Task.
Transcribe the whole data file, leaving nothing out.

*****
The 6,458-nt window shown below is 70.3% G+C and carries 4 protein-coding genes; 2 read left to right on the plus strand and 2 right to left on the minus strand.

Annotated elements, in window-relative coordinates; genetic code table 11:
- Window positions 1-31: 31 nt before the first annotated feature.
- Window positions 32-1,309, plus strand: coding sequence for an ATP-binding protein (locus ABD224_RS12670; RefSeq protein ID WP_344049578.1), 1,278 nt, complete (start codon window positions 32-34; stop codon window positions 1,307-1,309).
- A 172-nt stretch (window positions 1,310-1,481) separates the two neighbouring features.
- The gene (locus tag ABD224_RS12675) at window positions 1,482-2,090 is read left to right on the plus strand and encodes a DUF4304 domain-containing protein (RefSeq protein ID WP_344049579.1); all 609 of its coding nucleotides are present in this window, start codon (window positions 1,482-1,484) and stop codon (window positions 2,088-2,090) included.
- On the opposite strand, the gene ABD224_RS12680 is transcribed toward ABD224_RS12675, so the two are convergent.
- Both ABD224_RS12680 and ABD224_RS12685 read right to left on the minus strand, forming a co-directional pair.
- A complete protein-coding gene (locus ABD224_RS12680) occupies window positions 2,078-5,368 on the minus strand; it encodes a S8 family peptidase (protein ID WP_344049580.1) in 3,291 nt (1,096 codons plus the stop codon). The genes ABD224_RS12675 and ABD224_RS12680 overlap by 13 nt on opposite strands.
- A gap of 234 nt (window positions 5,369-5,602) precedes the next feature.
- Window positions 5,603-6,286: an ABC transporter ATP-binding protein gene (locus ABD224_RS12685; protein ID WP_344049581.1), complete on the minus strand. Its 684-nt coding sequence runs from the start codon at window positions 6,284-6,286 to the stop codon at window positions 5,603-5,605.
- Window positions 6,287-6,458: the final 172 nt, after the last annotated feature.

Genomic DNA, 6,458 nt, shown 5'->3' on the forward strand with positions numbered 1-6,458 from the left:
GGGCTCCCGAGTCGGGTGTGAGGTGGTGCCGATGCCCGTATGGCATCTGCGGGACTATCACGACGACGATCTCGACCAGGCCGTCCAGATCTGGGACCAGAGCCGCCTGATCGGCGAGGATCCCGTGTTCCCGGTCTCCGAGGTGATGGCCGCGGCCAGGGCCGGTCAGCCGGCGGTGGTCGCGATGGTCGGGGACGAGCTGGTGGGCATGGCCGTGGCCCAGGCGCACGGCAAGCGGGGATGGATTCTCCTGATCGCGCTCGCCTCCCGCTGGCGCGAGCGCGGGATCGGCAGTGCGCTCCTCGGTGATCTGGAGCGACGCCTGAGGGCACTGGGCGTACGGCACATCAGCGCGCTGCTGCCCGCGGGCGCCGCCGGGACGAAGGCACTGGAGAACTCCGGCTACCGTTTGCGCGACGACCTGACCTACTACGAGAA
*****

The 6,458-nt window shown below is 70.3% G+C and carries 4 protein-coding genes; 2 read left to right on the plus strand and 2 right to left on the minus strand.

Annotated elements, in window-relative coordinates; genetic code table 11:
- Window positions 1-31: 31 nt before the first annotated feature.
- Window positions 32-1,309, plus strand: coding sequence for an ATP-binding protein (locus ABD224_RS12670; RefSeq protein ID WP_344049578.1), 1,278 nt, complete (start codon window positions 32-34; stop codon window positions 1,307-1,309).
- A 172-nt stretch (window positions 1,310-1,481) separates the two neighbouring features.
- The gene (locus tag ABD224_RS12675) at window positions 1,482-2,090 is read left to right on the plus strand and encodes a DUF4304 domain-containing protein (RefSeq protein ID WP_344049579.1); all 609 of its coding nucleotides are present in this window, start codon (window positions 1,482-1,484) and stop codon (window positions 2,088-2,090) included.
- On the opposite strand, the gene ABD224_RS12680 is transcribed toward ABD224_RS12675, so the two are convergent.
- Both ABD224_RS12680 and ABD224_RS12685 read right to left on the minus strand, forming a co-directional pair.
- A complete protein-coding gene (locus ABD224_RS12680) occupies window positions 2,078-5,368 on the minus strand; it encodes a S8 family peptidase (protein ID WP_344049580.1) in 3,291 nt (1,096 codons plus the stop codon). The genes ABD224_RS12675 and ABD224_RS12680 overlap by 13 nt on opposite strands.
- A gap of 234 nt (window positions 5,369-5,602) precedes the next feature.
- Window positions 5,603-6,286: an ABC transporter ATP-binding protein gene (locus ABD224_RS12685; protein ID WP_344049581.1), complete on the minus strand. Its 684-nt coding sequence runs from the start codon at window positions 6,284-6,286 to the stop codon at window positions 5,603-5,605.
- Window positions 6,287-6,458: the final 172 nt, after the last annotated feature.

Genomic DNA, 6,458 nt, shown 5'->3' on the forward strand with positions numbered 1-6,458 from the left:
GGGCTCCCGAGTCGGGTGTGAGGTGGTGCCGATGCCCGTATGGCATCTGCGGGACTATCACGACGACGATCTCGACCAGGCCGTCCAGATCTGGGACCAGAGCCGCCTGATCGGCGAGGATCCCGTGTTCCCGGTCTCCGAGGTGATGGCCGCGGCCAGGGCCGGTCAGCCGGCGGTGGTCGCGATGGTCGGGGACGAGCTGGTGGGCATGGCCGTGGCCCAGGCGCACGGCAAGCGGGGATGGATTCTCCTGATCGCGCTCGCCTCCCGCTGGCGCGAGCGCGGGATCGGCAGTGCGCTCCTCGGTGATCTGGAGCGACGCCTGAGGGCACTGGGCGTACGGCACATCAGCGCGCTGCTGCCCGCGGGCGCCGCCGGGACGAAGGCACTGGAGAACTCCGGCTACCGTTTGCGCGACGACCTGACCTACTACGAGAA